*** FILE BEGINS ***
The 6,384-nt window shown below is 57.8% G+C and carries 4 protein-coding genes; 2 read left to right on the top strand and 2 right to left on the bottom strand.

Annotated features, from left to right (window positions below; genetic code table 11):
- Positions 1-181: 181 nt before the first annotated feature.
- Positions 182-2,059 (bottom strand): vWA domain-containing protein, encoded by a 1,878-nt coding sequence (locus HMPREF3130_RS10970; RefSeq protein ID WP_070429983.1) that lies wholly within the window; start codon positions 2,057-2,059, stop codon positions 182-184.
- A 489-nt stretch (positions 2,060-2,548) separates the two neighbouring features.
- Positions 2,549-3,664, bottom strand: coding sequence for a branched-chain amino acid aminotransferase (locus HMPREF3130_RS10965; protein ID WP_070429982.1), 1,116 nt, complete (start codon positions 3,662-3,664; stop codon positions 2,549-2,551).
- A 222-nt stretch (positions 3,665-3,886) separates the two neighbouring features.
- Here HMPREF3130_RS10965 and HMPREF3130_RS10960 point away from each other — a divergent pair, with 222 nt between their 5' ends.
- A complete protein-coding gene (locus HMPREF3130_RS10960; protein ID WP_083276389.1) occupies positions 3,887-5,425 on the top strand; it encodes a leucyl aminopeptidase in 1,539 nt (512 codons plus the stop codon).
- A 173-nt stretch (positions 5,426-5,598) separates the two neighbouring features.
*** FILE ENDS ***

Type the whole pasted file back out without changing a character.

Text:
The 6,384-nt window shown below is 57.8% G+C and carries 4 protein-coding genes; 2 read left to right on the top strand and 2 right to left on the bottom strand.

Annotated features, from left to right (window positions below; genetic code table 11):
- Positions 1-181: 181 nt before the first annotated feature.
- Positions 182-2,059 (bottom strand): vWA domain-containing protein, encoded by a 1,878-nt coding sequence (locus HMPREF3130_RS10970; RefSeq protein ID WP_070429983.1) that lies wholly within the window; start codon positions 2,057-2,059, stop codon positions 182-184.
- A 489-nt stretch (positions 2,060-2,548) separates the two neighbouring features.
- Positions 2,549-3,664, bottom strand: coding sequence for a branched-chain amino acid aminotransferase (locus HMPREF3130_RS10965; protein ID WP_070429982.1), 1,116 nt, complete (start codon positions 3,662-3,664; stop codon positions 2,549-2,551).
- A 222-nt stretch (positions 3,665-3,886) separates the two neighbouring features.
- Here HMPREF3130_RS10965 and HMPREF3130_RS10960 point away from each other — a divergent pair, with 222 nt between their 5' ends.
- A complete protein-coding gene (locus HMPREF3130_RS10960; protein ID WP_083276389.1) occupies positions 3,887-5,425 on the top strand; it encodes a leucyl aminopeptidase in 1,539 nt (512 codons plus the stop codon).
- A 173-nt stretch (positions 5,426-5,598) separates the two neighbouring features.